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18 May 2023 Economic Effects of Federal Grazing Programs
Matthew R. Sloggy, Stefan Anderes, José J. Sánchez
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Livestock grazing supports a considerable amount of economic activity across the United States. Federal grazing permits support numerous ranching operations by providing relatively low-cost grazing on federal lands. While grazing supports employment, labor income, and economic activity within a given state, the extent to which federal grazing permits play a role remains uncertain. In this paper we develop a method for estimating state-level economic contributions of livestock grazing for cattle grazing, as well as sheep and goat grazing, that is applicable to both the US Forest Service and Bureau of Land Management. We report state-level direct response coefficients, defined as the economic effects per 1 000 animal unit months of grazing use. We apply our coefficients to grazing lands for both US Forest Service and the Bureau of Land Management to estimate state-level economic contributions of federal grazing, finding that the economic effects of federal grazing are highest in western states where there are large amounts of public land. The measures of economic impact produced in this study were developed for consistent nationwide analyses. These measures may be used by researchers and land managers for conducting policy impacts and analysis of livestock grazing (e.g., increases or decreases of permitted grazing on public land) but are not intended to replace project- or site-specific economic analyses.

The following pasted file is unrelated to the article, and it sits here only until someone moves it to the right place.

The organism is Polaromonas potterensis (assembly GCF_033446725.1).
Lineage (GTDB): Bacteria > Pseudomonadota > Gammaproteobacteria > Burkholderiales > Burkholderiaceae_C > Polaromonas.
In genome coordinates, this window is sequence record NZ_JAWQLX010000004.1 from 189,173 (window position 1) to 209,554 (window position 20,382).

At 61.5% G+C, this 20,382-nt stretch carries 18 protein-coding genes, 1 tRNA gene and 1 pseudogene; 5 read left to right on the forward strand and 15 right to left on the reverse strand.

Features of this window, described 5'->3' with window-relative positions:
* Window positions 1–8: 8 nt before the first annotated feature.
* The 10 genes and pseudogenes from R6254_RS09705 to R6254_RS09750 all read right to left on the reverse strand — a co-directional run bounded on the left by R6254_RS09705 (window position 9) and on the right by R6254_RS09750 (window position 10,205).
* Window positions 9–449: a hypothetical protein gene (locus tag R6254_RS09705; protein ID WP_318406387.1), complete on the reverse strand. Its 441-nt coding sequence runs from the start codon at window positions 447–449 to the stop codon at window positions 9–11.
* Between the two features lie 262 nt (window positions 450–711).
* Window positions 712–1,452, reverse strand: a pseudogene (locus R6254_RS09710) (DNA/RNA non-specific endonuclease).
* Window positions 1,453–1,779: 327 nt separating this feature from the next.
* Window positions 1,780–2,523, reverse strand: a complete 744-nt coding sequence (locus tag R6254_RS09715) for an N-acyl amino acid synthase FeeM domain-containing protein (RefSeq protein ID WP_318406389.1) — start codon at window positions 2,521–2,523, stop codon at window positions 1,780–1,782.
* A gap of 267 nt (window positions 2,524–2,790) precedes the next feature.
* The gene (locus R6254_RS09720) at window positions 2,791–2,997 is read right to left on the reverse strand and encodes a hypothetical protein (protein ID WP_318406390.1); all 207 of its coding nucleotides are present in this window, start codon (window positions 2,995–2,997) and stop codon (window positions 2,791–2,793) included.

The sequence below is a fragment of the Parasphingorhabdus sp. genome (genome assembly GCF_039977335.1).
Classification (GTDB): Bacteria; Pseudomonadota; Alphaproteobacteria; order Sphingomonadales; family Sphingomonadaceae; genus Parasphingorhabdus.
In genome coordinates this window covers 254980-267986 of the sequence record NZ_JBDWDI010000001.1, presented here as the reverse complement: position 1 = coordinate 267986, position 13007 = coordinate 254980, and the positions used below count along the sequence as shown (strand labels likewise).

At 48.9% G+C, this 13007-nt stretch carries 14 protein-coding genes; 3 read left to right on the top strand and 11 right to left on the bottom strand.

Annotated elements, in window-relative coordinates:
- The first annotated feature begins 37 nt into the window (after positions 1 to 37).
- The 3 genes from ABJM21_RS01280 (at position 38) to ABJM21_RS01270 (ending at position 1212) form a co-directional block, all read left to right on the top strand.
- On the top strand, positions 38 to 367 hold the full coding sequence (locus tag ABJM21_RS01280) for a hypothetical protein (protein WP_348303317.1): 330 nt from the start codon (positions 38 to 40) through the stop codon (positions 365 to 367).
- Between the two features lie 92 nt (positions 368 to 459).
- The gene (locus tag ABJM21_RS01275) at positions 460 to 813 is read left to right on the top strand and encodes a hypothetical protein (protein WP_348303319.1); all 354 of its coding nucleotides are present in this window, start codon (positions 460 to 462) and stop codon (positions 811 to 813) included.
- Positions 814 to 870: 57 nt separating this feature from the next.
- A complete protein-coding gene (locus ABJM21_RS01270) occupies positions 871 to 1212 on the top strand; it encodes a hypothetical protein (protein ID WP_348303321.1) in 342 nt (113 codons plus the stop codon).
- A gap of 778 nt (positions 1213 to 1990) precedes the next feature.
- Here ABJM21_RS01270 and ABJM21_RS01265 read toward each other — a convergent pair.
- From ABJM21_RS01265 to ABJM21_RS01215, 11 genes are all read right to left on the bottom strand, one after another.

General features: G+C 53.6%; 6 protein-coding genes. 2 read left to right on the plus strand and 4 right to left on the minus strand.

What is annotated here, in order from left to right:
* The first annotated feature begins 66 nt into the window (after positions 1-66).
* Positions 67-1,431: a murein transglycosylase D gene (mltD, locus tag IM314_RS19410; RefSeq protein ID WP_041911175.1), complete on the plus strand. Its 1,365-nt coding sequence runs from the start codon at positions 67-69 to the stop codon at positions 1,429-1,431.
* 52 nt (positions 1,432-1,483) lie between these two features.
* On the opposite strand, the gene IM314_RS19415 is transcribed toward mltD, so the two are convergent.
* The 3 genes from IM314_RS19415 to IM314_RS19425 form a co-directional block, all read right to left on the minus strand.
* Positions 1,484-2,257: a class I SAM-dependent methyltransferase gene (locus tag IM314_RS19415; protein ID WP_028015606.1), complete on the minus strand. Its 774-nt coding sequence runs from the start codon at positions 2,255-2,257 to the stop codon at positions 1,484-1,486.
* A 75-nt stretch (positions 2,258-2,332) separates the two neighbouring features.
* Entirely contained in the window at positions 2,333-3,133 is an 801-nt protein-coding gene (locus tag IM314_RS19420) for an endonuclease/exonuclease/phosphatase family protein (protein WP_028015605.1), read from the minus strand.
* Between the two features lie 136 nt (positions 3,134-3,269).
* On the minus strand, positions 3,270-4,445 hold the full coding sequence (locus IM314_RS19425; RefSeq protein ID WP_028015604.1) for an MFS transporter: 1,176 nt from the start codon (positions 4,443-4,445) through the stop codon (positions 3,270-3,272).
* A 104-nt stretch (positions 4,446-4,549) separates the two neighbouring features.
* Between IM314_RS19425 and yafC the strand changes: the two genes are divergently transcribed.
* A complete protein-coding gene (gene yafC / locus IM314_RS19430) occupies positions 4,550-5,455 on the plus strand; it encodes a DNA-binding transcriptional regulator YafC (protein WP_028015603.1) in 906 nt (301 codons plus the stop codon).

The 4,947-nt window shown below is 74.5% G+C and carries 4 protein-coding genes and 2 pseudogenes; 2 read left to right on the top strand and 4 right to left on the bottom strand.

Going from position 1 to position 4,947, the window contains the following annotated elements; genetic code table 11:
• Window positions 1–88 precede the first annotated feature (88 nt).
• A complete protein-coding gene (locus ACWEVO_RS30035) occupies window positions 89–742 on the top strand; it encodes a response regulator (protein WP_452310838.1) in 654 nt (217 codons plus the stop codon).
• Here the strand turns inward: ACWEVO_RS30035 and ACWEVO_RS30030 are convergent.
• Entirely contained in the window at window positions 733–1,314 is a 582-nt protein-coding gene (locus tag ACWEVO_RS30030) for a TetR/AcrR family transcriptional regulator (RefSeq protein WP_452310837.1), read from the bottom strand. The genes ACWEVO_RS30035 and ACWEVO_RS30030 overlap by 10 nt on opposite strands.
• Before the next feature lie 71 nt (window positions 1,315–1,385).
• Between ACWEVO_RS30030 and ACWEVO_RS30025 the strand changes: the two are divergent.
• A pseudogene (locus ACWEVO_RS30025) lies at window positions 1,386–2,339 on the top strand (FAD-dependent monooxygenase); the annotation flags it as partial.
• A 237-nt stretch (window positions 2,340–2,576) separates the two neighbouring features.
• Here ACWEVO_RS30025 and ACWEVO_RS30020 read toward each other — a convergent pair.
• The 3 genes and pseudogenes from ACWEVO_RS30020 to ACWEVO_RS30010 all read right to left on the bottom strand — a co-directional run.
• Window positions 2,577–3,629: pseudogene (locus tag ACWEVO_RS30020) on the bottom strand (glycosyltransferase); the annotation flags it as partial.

Matthew R. Sloggy, Stefan Anderes, and José J. Sánchez "Economic Effects of Federal Grazing Programs," Rangeland Ecology and Management 88(1), 1-11, (18 May 2023).
Received: 16 May 2022; Accepted: 5 January 2023; Published: 18 May 2023
Animal unit months
Direct response coefficients
Economic contributions
public lands
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